EDITOR’S NOTE: University of Florida/IFAS Extension Director for Nassau County and Environmental Horticulture Agent III, Rebecca Jordi, addresses questions about landscaping and gardening in northeast Florida. She is also a University of Florida faculty member.
___GARDEN TALK Q & A ____
QUESTION: Enough already! What is with all the acorns falling? When will this ever stop? My front yard, sidewalk, and driveway are so messy. CL
JORDI: You are not the only one who has asked me this question recently. Everyone, but the squirrels, seems to be unhappy with the number of acorns falling from the oak trees this year. I can almost hear my mother’s voice responding to this question – “when they are good and ready” is exactly when the trees will stop dropping acorns!
This is one of those things we have little control over but the general rule is oak trees take about three weeks to drop all their acorns – sometimes shorter and sometimes longer. The mess should be over soon – but wait for it, wait for it…next we will have oak leaves dropping! On the bright side, the leaves can be used as mulch for trees and shrubs. This type of mulch is free and adds wonderful nutrients to the soil. Just be sure to only have about 2-3 inches of mulch around shrubs and never let it touch the trunk of any tree or shrub. If you have a mulching lawn mower, this will help break up the leaves into smaller pieces which will enable them to decompose faster.
QUESTION: What do I need to do to get my landscape ready for the winter? BH
JORDI: There are a few things which should be done immediately if you have not already done them. It would be a good idea to add potassium (potash) to your lawn now. Fertilize your palms and cycads with a palm fertilizer configuration of 8-2-12-4 (Nitrogen, Phosphorus, Potassium, and Magnesium). Use slow release for acid soil and quick release for alkaline soils. If your palms are small enough, consider spraying the bud with a fungicide to protect it from any potential fungal or bacterial diseases if a freeze causes damage to the bud tissue.
Be sure your plants do not experience any long periods of drought before a freeze. This means it is essential to irrigate plants 24-48 hours prior to a freeze. It is important to pay attention to weekly weather forecasts so you will not be caught off guard.
Plants in containers are very susceptible to drought and therefore freeze damage, check them prior to cold snaps. However, over watering them or any landscape plant can cause as much or more damage than freezes so do not over do it. Cover tender perennials prior to hard freezes (4 hours of 28 degrees and below) but be sure the cover material reaches all the way to the ground to help trap any heat coming from the ground. Remove the cover once the threat of freeze is over.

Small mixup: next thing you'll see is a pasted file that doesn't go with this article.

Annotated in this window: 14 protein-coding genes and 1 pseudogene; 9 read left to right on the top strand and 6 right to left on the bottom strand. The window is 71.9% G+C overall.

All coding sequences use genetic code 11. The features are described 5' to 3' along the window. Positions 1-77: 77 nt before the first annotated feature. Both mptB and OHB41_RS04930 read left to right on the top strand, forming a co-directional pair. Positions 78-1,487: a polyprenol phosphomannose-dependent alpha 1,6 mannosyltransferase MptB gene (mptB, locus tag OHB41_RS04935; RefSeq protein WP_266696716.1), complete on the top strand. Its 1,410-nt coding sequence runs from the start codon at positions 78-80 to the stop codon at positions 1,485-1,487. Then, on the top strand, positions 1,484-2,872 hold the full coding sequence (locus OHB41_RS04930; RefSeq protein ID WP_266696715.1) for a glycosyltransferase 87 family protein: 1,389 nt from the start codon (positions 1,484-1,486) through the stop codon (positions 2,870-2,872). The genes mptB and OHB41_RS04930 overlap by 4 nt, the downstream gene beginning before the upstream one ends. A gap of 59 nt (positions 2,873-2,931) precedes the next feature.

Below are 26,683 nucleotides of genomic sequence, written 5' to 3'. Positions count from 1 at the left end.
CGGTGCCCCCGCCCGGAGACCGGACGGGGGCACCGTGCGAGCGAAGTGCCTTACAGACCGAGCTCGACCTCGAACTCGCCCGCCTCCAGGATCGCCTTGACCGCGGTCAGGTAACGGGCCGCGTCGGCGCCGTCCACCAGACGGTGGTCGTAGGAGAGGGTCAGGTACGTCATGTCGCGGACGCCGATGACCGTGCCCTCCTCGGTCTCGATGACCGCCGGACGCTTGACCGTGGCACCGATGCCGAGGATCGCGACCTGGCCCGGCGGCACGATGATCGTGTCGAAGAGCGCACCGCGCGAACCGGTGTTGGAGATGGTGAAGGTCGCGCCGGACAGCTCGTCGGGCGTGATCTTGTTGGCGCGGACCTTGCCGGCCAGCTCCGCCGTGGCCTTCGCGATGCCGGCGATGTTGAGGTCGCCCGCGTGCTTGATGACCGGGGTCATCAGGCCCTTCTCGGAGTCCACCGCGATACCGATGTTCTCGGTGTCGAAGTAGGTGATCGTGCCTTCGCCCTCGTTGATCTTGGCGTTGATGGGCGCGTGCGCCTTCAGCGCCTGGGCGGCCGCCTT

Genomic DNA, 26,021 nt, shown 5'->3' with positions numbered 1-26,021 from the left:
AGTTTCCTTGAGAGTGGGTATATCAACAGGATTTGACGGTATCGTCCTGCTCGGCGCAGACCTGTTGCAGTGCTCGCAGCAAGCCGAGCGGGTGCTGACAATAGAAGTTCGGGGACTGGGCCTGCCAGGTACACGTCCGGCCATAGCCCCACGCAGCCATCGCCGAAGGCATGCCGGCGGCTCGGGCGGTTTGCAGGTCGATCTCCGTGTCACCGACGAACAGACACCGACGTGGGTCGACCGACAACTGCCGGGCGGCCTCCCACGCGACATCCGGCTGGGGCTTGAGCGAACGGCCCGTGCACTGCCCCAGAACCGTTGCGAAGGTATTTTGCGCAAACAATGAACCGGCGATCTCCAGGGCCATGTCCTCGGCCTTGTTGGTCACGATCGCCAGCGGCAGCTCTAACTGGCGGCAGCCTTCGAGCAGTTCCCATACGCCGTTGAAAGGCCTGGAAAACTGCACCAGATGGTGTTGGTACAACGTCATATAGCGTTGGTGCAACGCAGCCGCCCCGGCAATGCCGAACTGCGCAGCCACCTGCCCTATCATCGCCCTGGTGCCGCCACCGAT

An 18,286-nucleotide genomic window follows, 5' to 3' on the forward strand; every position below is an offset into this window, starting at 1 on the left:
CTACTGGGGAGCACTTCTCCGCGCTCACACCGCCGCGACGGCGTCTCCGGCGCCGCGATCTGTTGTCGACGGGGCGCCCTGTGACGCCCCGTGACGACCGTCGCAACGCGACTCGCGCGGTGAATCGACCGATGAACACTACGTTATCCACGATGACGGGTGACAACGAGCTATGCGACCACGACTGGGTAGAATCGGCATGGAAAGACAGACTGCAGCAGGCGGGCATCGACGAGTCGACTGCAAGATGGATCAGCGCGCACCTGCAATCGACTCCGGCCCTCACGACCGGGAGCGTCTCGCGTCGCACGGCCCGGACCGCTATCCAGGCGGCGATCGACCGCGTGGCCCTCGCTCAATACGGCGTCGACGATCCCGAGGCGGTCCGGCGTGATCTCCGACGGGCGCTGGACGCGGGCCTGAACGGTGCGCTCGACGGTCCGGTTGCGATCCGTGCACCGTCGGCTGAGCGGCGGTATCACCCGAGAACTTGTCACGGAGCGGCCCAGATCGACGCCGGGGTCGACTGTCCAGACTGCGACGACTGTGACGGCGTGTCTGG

QUESTION: I would like to plant English peas but I am concerned about whether I can grow them here in the south. When would be the best time to plant them? MG
JORDI: We can indeed grow English peas here in Northeast Florida but it must be done during the cooler months of the year. It is a little too early to put them in the ground now but you could start seeds inside the house or a back porch where the seedlings will receive a stable, warm atmosphere. It is also important they receive a good amount of light initially, but never direct light.
Plant the seeds in a good combination of sand, peat and composted material to encourage germination. Be sure the soil is well-drained, which means moist but not wet. Plant the seeds about 1-2 inches deep but no deeper. Cover the tops of the pots or paper cups with plastic to keep in moisture. Check the pots on a regular basis to remove the plastic as soon as green leaves appear. UF/IFAS encourages planting English peas in the ground outside between January and March. It will take about 6-8 weeks before you will be able to begin harvesting your peas. Wando and Green Arrow are two varieties which produce well here in Northeast Florida. If you produce more than you can eat, consider freezing the excess. See more info, University of Florida publication on how to properly freeze vegetables.
Rebecca L. Jordi
County Extension Director
UF/IFAS Environmental Horticulture
Nassau County Extension
543350 U.S. Highway #1
Callahan, FL 32011
904-491-7340 or 904-879-1019